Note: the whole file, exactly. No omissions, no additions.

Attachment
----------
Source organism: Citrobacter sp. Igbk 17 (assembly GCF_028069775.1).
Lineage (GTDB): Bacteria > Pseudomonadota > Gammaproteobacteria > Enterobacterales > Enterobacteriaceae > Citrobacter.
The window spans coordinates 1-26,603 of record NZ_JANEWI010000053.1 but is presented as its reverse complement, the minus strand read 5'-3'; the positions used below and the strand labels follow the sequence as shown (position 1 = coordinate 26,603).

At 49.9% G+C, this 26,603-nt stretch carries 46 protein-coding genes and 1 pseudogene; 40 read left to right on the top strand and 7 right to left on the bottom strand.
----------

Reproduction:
Source organism: Citrobacter sp. Igbk 17 (assembly GCF_028069775.1).
Lineage (GTDB): Bacteria > Pseudomonadota > Gammaproteobacteria > Enterobacterales > Enterobacteriaceae > Citrobacter.
The window spans coordinates 1-26,603 of record NZ_JANEWI010000053.1 but is presented as its reverse complement, the minus strand read 5'-3'; the positions used below and the strand labels follow the sequence as shown (position 1 = coordinate 26,603).

At 49.9% G+C, this 26,603-nt stretch carries 46 protein-coding genes and 1 pseudogene; 40 read left to right on the top strand and 7 right to left on the bottom strand.